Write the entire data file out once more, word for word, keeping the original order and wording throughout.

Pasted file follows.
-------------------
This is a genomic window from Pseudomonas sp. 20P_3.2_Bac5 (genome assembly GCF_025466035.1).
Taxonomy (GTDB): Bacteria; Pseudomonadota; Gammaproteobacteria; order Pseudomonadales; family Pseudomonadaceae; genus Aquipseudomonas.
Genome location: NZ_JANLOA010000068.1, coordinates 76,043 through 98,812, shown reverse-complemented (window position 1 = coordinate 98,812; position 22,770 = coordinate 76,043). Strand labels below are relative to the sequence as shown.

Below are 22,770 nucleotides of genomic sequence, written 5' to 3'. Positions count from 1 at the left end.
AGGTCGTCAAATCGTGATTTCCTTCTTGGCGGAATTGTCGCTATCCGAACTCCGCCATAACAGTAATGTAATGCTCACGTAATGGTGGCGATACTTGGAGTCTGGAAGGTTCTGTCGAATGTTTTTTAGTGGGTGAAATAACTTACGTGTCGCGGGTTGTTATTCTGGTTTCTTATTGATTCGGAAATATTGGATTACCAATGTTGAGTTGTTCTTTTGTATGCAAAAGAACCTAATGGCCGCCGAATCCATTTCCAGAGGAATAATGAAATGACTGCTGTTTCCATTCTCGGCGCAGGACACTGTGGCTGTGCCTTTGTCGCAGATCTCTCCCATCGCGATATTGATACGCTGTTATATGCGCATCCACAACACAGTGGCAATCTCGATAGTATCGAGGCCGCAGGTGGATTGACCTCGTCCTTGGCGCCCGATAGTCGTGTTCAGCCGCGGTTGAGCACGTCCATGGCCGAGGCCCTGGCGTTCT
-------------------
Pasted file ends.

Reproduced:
This is a genomic window from Pseudomonas sp. 20P_3.2_Bac5 (genome assembly GCF_025466035.1).
Taxonomy (GTDB): Bacteria; Pseudomonadota; Gammaproteobacteria; order Pseudomonadales; family Pseudomonadaceae; genus Aquipseudomonas.
Genome location: NZ_JANLOA010000068.1, coordinates 76,043 through 98,812, shown reverse-complemented (window position 1 = coordinate 98,812; position 22,770 = coordinate 76,043). Strand labels below are relative to the sequence as shown.

Below are 22,770 nucleotides of genomic sequence, written 5' to 3'. Positions count from 1 at the left end.
AGGTCGTCAAATCGTGATTTCCTTCTTGGCGGAATTGTCGCTATCCGAACTCCGCCATAACAGTAATGTAATGCTCACGTAATGGTGGCGATACTTGGAGTCTGGAAGGTTCTGTCGAATGTTTTTTAGTGGGTGAAATAACTTACGTGTCGCGGGTTGTTATTCTGGTTTCTTATTGATTCGGAAATATTGGATTACCAATGTTGAGTTGTTCTTTTGTATGCAAAAGAACCTAATGGCCGCCGAATCCATTTCCAGAGGAATAATGAAATGACTGCTGTTTCCATTCTCGGCGCAGGACACTGTGGCTGTGCCTTTGTCGCAGATCTCTCCCATCGCGATATTGATACGCTGTTATATGCGCATCCACAACACAGTGGCAATCTCGATAGTATCGAGGCCGCAGGTGGATTGACCTCGTCCTTGGCGCCCGATAGTCGTGTTCAGCCGCGGTTGAGCACGTCCATGGCCGAGGCCCTGGCGTTCT